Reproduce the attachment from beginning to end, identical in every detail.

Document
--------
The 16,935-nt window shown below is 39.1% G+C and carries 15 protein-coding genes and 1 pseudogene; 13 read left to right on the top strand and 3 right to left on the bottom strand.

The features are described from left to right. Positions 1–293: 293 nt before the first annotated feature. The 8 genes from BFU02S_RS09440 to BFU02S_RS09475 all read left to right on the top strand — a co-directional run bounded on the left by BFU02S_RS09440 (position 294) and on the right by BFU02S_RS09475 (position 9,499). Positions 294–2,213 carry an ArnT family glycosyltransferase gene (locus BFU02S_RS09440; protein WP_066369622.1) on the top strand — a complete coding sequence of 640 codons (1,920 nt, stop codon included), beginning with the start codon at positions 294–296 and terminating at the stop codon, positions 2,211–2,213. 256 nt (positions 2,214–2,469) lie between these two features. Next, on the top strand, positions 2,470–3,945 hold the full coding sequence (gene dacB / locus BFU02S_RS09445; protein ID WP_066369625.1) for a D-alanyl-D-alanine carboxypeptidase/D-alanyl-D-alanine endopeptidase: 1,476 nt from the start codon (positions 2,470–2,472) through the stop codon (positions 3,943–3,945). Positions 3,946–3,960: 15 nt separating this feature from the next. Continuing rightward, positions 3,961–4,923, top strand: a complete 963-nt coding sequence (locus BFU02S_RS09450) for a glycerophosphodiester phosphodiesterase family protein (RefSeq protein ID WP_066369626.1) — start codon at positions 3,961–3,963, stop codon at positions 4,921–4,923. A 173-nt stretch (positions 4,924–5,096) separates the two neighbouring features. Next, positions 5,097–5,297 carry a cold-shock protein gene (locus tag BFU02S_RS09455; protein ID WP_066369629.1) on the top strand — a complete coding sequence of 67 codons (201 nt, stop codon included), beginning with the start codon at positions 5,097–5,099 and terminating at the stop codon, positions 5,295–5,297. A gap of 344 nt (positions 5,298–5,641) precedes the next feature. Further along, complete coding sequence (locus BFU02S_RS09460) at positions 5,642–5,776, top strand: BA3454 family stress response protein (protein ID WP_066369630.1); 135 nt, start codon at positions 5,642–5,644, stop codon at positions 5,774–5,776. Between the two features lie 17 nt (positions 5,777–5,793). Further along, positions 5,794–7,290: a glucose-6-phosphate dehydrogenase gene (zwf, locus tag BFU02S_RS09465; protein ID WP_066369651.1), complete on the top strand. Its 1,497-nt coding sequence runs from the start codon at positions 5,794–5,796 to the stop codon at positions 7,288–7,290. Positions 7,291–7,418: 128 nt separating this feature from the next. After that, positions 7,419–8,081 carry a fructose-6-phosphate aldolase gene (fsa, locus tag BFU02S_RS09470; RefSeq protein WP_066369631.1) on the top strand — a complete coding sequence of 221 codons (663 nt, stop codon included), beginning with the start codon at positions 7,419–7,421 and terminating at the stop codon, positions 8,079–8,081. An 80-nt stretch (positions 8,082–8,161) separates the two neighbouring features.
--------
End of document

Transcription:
The 16,935-nt window shown below is 39.1% G+C and carries 15 protein-coding genes and 1 pseudogene; 13 read left to right on the top strand and 3 right to left on the bottom strand.

The features are described from left to right. Positions 1–293: 293 nt before the first annotated feature. The 8 genes from BFU02S_RS09440 to BFU02S_RS09475 all read left to right on the top strand — a co-directional run bounded on the left by BFU02S_RS09440 (position 294) and on the right by BFU02S_RS09475 (position 9,499). Positions 294–2,213 carry an ArnT family glycosyltransferase gene (locus BFU02S_RS09440; protein WP_066369622.1) on the top strand — a complete coding sequence of 640 codons (1,920 nt, stop codon included), beginning with the start codon at positions 294–296 and terminating at the stop codon, positions 2,211–2,213. 256 nt (positions 2,214–2,469) lie between these two features. Next, on the top strand, positions 2,470–3,945 hold the full coding sequence (gene dacB / locus BFU02S_RS09445; protein ID WP_066369625.1) for a D-alanyl-D-alanine carboxypeptidase/D-alanyl-D-alanine endopeptidase: 1,476 nt from the start codon (positions 2,470–2,472) through the stop codon (positions 3,943–3,945). Positions 3,946–3,960: 15 nt separating this feature from the next. Continuing rightward, positions 3,961–4,923, top strand: a complete 963-nt coding sequence (locus BFU02S_RS09450) for a glycerophosphodiester phosphodiesterase family protein (RefSeq protein ID WP_066369626.1) — start codon at positions 3,961–3,963, stop codon at positions 4,921–4,923. A 173-nt stretch (positions 4,924–5,096) separates the two neighbouring features. Next, positions 5,097–5,297 carry a cold-shock protein gene (locus tag BFU02S_RS09455; protein ID WP_066369629.1) on the top strand — a complete coding sequence of 67 codons (201 nt, stop codon included), beginning with the start codon at positions 5,097–5,099 and terminating at the stop codon, positions 5,295–5,297. A gap of 344 nt (positions 5,298–5,641) precedes the next feature. Further along, complete coding sequence (locus BFU02S_RS09460) at positions 5,642–5,776, top strand: BA3454 family stress response protein (protein ID WP_066369630.1); 135 nt, start codon at positions 5,642–5,644, stop codon at positions 5,774–5,776. Between the two features lie 17 nt (positions 5,777–5,793). Further along, positions 5,794–7,290: a glucose-6-phosphate dehydrogenase gene (zwf, locus tag BFU02S_RS09465; protein ID WP_066369651.1), complete on the top strand. Its 1,497-nt coding sequence runs from the start codon at positions 5,794–5,796 to the stop codon at positions 7,288–7,290. Positions 7,291–7,418: 128 nt separating this feature from the next. After that, positions 7,419–8,081 carry a fructose-6-phosphate aldolase gene (fsa, locus tag BFU02S_RS09470; RefSeq protein WP_066369631.1) on the top strand — a complete coding sequence of 221 codons (663 nt, stop codon included), beginning with the start codon at positions 7,419–7,421 and terminating at the stop codon, positions 8,079–8,081. An 80-nt stretch (positions 8,082–8,161) separates the two neighbouring features.